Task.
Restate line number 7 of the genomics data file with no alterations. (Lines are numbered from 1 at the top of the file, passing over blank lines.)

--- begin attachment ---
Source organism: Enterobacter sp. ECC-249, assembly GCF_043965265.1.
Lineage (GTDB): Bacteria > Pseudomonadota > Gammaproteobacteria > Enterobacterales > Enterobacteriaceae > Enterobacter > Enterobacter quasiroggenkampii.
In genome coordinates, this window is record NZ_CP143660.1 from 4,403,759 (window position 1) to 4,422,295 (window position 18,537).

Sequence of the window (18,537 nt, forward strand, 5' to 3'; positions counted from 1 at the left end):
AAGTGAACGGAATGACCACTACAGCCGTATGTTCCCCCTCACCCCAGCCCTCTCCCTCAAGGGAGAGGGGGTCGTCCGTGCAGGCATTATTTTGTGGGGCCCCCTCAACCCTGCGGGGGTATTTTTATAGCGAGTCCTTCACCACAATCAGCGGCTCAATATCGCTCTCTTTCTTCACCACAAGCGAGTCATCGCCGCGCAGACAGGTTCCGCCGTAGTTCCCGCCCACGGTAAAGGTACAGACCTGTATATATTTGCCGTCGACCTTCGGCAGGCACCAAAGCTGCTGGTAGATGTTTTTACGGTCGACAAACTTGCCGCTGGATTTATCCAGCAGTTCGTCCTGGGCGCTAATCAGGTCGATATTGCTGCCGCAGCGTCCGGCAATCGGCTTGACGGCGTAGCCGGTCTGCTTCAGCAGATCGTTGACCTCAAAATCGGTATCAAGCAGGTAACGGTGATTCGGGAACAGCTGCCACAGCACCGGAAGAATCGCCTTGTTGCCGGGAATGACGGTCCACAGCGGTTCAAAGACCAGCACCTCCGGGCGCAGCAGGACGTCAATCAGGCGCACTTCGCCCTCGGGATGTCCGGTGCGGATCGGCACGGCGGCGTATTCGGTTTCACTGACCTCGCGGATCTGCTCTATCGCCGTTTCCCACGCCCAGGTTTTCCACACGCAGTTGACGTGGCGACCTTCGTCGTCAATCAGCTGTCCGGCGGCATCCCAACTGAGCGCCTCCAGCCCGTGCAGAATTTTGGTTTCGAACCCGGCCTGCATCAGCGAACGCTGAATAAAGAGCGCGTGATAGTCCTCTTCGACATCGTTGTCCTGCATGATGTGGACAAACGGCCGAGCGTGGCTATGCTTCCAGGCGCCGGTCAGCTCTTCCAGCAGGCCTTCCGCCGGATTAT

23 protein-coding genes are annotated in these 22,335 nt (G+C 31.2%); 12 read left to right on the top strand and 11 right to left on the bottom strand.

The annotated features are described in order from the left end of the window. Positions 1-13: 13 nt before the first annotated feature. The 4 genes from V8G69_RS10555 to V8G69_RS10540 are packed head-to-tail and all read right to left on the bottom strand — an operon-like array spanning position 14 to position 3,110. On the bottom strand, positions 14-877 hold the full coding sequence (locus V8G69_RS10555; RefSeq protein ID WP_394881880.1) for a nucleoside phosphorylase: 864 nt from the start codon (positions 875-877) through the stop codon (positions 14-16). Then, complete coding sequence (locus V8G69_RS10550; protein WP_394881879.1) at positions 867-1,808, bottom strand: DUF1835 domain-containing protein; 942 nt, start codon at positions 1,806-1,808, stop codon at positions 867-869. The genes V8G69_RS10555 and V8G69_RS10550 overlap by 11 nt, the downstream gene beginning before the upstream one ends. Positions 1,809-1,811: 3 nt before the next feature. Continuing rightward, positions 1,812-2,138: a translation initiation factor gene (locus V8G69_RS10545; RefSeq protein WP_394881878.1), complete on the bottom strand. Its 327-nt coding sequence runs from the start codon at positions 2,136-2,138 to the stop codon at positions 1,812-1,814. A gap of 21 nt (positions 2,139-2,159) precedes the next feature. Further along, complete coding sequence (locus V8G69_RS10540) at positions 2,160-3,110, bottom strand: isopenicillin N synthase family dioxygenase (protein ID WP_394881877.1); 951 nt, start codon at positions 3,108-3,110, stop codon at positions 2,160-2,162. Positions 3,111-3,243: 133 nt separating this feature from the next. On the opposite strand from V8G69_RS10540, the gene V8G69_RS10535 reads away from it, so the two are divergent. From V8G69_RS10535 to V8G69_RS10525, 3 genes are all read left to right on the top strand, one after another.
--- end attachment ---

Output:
The annotated features are described in order from the left end of the window. Positions 1-13: 13 nt before the first annotated feature. The 4 genes from V8G69_RS10555 to V8G69_RS10540 are packed head-to-tail and all read right to left on the bottom strand — an operon-like array spanning position 14 to position 3,110. On the bottom strand, positions 14-877 hold the full coding sequence (locus V8G69_RS10555; RefSeq protein ID WP_394881880.1) for a nucleoside phosphorylase: 864 nt from the start codon (positions 875-877) through the stop codon (positions 14-16). Then, complete coding sequence (locus V8G69_RS10550; protein WP_394881879.1) at positions 867-1,808, bottom strand: DUF1835 domain-containing protein; 942 nt, start codon at positions 1,806-1,808, stop codon at positions 867-869. The genes V8G69_RS10555 and V8G69_RS10550 overlap by 11 nt, the downstream gene beginning before the upstream one ends. Positions 1,809-1,811: 3 nt before the next feature. Continuing rightward, positions 1,812-2,138: a translation initiation factor gene (locus V8G69_RS10545; RefSeq protein WP_394881878.1), complete on the bottom strand. Its 327-nt coding sequence runs from the start codon at positions 2,136-2,138 to the stop codon at positions 1,812-1,814. A gap of 21 nt (positions 2,139-2,159) precedes the next feature. Further along, complete coding sequence (locus V8G69_RS10540) at positions 2,160-3,110, bottom strand: isopenicillin N synthase family dioxygenase (protein ID WP_394881877.1); 951 nt, start codon at positions 3,108-3,110, stop codon at positions 2,160-2,162. Positions 3,111-3,243: 133 nt separating this feature from the next. On the opposite strand from V8G69_RS10540, the gene V8G69_RS10535 reads away from it, so the two are divergent. From V8G69_RS10535 to V8G69_RS10525, 3 genes are all read left to right on the top strand, one after another.